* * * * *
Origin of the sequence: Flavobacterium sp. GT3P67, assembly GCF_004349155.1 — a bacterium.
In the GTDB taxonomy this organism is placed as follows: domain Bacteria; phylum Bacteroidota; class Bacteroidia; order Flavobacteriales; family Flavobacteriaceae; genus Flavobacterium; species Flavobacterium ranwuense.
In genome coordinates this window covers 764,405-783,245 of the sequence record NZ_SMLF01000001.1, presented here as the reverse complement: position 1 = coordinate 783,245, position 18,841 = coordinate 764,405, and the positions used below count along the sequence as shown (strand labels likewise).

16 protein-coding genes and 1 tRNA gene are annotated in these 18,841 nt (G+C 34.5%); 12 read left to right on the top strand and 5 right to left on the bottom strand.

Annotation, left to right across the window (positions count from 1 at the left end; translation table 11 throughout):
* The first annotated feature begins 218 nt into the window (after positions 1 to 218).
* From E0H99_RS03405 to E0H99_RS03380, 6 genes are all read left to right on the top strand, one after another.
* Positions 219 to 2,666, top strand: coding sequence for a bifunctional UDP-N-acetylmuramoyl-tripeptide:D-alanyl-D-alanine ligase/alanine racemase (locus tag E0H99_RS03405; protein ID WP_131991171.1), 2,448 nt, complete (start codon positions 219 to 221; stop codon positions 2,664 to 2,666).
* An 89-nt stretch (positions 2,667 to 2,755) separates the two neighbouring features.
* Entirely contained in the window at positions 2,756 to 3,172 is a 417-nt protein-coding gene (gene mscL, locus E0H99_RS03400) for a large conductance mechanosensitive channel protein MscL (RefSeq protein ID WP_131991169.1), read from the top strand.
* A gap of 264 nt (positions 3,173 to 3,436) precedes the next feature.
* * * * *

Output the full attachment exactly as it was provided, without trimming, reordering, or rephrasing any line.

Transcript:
Origin of the sequence: Flavobacterium sp. GT3P67, assembly GCF_004349155.1 — a bacterium.
In the GTDB taxonomy this organism is placed as follows: domain Bacteria; phylum Bacteroidota; class Bacteroidia; order Flavobacteriales; family Flavobacteriaceae; genus Flavobacterium; species Flavobacterium ranwuense.
In genome coordinates this window covers 764,405-783,245 of the sequence record NZ_SMLF01000001.1, presented here as the reverse complement: position 1 = coordinate 783,245, position 18,841 = coordinate 764,405, and the positions used below count along the sequence as shown (strand labels likewise).

16 protein-coding genes and 1 tRNA gene are annotated in these 18,841 nt (G+C 34.5%); 12 read left to right on the top strand and 5 right to left on the bottom strand.

Annotation, left to right across the window (positions count from 1 at the left end; translation table 11 throughout):
* The first annotated feature begins 218 nt into the window (after positions 1 to 218).
* From E0H99_RS03405 to E0H99_RS03380, 6 genes are all read left to right on the top strand, one after another.
* Positions 219 to 2,666, top strand: coding sequence for a bifunctional UDP-N-acetylmuramoyl-tripeptide:D-alanyl-D-alanine ligase/alanine racemase (locus tag E0H99_RS03405; protein ID WP_131991171.1), 2,448 nt, complete (start codon positions 219 to 221; stop codon positions 2,664 to 2,666).
* An 89-nt stretch (positions 2,667 to 2,755) separates the two neighbouring features.
* Entirely contained in the window at positions 2,756 to 3,172 is a 417-nt protein-coding gene (gene mscL, locus E0H99_RS03400) for a large conductance mechanosensitive channel protein MscL (RefSeq protein ID WP_131991169.1), read from the top strand.
* A gap of 264 nt (positions 3,173 to 3,436) precedes the next feature.